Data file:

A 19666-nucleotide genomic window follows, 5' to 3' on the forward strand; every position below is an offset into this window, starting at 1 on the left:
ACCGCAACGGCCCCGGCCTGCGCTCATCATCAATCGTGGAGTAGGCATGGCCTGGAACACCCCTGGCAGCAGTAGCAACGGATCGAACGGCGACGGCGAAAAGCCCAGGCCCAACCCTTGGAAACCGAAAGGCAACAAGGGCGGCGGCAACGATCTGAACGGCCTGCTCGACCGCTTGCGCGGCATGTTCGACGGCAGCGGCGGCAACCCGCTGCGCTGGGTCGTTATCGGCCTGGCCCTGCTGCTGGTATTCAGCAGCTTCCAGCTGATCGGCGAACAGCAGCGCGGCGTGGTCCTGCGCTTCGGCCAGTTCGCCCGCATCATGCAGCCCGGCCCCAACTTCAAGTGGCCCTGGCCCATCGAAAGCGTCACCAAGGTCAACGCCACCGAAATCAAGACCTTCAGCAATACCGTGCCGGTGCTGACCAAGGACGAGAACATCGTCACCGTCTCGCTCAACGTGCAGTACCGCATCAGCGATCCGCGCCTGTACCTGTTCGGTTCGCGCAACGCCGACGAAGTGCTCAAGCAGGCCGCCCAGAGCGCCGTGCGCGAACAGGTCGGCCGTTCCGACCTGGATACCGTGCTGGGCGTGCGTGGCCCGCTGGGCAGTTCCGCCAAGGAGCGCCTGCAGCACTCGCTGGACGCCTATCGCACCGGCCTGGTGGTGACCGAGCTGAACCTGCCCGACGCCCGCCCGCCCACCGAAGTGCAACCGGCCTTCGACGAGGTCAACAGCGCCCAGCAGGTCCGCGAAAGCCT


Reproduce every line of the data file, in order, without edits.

A 19666-nucleotide genomic window follows, 5' to 3' on the forward strand; every position below is an offset into this window, starting at 1 on the left:
ACCGCAACGGCCCCGGCCTGCGCTCATCATCAATCGTGGAGTAGGCATGGCCTGGAACACCCCTGGCAGCAGTAGCAACGGATCGAACGGCGACGGCGAAAAGCCCAGGCCCAACCCTTGGAAACCGAAAGGCAACAAGGGCGGCGGCAACGATCTGAACGGCCTGCTCGACCGCTTGCGCGGCATGTTCGACGGCAGCGGCGGCAACCCGCTGCGCTGGGTCGTTATCGGCCTGGCCCTGCTGCTGGTATTCAGCAGCTTCCAGCTGATCGGCGAACAGCAGCGCGGCGTGGTCCTGCGCTTCGGCCAGTTCGCCCGCATCATGCAGCCCGGCCCCAACTTCAAGTGGCCCTGGCCCATCGAAAGCGTCACCAAGGTCAACGCCACCGAAATCAAGACCTTCAGCAATACCGTGCCGGTGCTGACCAAGGACGAGAACATCGTCACCGTCTCGCTCAACGTGCAGTACCGCATCAGCGATCCGCGCCTGTACCTGTTCGGTTCGCGCAACGCCGACGAAGTGCTCAAGCAGGCCGCCCAGAGCGCCGTGCGCGAACAGGTCGGCCGTTCCGACCTGGATACCGTGCTGGGCGTGCGTGGCCCGCTGGGCAGTTCCGCCAAGGAGCGCCTGCAGCACTCGCTGGACGCCTATCGCACCGGCCTGGTGGTGACCGAGCTGAACCTGCCCGACGCCCGCCCGCCCACCGAAGTGCAACCGGCCTTCGACGAGGTCAACAGCGCCCAGCAGGTCCGCGAAAGCCT